Longshore Drift

One of the advantages of having an unusual name is that you pay attention when you hear it. Or read it, as happened when I ran across the term longshore drift.

Photo by my father, George Longshore

The phrase has something to do with the accumulation of sand along a beach, but I enjoy the juxtaposition of words. Like pebbles in the surf, a thousand uses for the term rolled across my brain. It could be a command – “Longshore, drift!” I could pretend that I had been forced – forced, mind you – to spend the afternoon in idle amusement. Or it could be a suggestion for free-writing – drift along on a wave of sentences, tossing them on paper like leaves along a country stream.

Which brings to mind what I miss most about the demise of card catalogs – the lack of serendipity. Searching for books became so much easier, but the minutes I gain can’t outweigh the hours of pleasure I would get from a random discovery. It’s why I love my hardbound set of Encyclopaedia Britannica, where looking up the great photographer Yousuf Karsh led me to Tamara Platonova Karsavina, who danced with Nijinksy; which is next to Kars, a much fought-over region in Turkey known for its cheese; which is next to Paul Karrer, who won a Noble Prize for investigating carotenoids, which turn me orange when I eat too many carrots.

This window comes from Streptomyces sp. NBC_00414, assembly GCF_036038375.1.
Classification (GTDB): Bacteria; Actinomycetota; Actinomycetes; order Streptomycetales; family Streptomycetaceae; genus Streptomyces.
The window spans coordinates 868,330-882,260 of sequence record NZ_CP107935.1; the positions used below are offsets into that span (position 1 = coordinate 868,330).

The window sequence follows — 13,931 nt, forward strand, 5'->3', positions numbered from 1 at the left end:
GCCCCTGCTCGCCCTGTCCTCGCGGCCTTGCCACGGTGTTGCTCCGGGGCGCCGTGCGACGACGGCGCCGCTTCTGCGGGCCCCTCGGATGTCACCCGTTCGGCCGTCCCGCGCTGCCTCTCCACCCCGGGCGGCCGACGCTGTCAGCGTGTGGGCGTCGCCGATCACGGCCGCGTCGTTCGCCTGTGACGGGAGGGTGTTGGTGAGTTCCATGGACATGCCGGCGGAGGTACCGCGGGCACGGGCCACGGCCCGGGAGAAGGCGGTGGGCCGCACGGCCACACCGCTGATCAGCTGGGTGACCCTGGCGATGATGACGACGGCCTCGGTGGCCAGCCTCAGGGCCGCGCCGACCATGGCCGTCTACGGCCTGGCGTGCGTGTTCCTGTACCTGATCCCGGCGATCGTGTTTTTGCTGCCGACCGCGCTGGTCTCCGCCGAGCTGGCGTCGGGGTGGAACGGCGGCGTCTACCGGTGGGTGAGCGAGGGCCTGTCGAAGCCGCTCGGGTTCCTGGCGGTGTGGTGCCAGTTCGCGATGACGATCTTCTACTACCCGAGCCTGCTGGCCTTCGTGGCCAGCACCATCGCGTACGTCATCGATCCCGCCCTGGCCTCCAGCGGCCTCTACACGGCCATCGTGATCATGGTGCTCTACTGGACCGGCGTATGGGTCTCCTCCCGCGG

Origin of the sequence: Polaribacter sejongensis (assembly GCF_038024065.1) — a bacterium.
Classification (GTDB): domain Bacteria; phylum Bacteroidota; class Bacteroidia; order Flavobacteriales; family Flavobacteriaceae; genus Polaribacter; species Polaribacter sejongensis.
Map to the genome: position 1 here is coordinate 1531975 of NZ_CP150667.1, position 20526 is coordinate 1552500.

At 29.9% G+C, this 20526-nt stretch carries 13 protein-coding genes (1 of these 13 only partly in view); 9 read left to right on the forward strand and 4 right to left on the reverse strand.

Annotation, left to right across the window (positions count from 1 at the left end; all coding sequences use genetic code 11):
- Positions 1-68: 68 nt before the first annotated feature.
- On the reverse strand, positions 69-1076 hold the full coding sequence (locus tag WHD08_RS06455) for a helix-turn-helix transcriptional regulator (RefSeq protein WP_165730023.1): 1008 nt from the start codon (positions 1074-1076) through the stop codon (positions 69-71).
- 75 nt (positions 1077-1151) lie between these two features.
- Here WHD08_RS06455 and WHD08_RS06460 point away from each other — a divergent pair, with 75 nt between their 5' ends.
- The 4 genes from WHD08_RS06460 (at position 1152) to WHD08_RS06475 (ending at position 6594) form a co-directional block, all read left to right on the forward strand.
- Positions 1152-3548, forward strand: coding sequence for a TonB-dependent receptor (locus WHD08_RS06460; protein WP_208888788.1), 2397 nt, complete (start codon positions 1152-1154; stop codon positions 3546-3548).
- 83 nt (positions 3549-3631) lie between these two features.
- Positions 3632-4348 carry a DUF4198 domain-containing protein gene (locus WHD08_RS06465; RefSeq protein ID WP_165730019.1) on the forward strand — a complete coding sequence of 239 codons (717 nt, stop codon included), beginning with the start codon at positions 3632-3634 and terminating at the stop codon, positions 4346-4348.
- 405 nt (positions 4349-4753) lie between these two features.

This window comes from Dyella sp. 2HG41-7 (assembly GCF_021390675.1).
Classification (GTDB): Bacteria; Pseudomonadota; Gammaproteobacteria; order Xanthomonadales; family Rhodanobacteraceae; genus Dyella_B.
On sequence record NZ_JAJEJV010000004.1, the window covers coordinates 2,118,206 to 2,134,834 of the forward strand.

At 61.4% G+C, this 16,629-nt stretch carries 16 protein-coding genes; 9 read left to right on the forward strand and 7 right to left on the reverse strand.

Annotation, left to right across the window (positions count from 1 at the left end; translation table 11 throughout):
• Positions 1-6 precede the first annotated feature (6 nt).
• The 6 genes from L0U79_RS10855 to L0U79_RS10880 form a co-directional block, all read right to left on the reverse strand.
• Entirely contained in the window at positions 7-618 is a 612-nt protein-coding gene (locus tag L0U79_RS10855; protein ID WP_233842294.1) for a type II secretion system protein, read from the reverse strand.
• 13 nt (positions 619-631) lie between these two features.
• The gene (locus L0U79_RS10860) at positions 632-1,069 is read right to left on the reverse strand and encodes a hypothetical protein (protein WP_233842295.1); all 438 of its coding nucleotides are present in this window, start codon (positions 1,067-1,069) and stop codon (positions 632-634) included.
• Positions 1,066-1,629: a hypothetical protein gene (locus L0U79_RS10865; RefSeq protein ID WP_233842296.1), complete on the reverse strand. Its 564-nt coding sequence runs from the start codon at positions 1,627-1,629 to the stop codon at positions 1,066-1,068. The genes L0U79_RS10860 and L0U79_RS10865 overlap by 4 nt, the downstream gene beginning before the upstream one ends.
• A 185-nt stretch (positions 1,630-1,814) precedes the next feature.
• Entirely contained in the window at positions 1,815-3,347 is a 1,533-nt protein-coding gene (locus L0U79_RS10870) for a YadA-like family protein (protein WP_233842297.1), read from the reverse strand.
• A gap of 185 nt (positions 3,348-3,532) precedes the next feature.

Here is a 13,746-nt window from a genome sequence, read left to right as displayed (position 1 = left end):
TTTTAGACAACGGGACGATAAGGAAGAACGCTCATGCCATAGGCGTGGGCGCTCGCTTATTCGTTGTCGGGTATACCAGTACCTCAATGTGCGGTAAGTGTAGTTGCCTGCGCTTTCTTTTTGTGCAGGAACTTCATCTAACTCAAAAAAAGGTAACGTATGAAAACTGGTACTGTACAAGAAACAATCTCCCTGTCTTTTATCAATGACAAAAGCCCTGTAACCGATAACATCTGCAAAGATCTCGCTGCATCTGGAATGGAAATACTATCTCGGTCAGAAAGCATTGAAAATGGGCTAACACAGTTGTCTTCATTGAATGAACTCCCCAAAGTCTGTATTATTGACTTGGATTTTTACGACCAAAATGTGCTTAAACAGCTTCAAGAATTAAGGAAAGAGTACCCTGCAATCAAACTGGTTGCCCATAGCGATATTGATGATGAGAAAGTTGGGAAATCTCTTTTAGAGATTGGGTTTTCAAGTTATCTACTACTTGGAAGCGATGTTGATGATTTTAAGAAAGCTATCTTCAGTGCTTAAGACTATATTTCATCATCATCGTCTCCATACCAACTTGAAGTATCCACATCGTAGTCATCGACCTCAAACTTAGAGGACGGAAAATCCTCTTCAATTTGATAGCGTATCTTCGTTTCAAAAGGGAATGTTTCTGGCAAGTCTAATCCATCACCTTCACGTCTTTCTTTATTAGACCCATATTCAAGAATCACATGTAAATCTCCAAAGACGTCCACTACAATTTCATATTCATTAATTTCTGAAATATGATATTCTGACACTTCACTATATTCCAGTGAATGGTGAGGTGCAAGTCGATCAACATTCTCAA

Oh, look, longshore drift.

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2 Responses to “Longshore Drift”

  1. Mary Gates Says:

    Love it! I am going to use this phrase when I get caught in one of those deep dives into random internet finds…..

  2. LTodd Says:

    Wonderful! A new phrase I expect I’ll steal one day.

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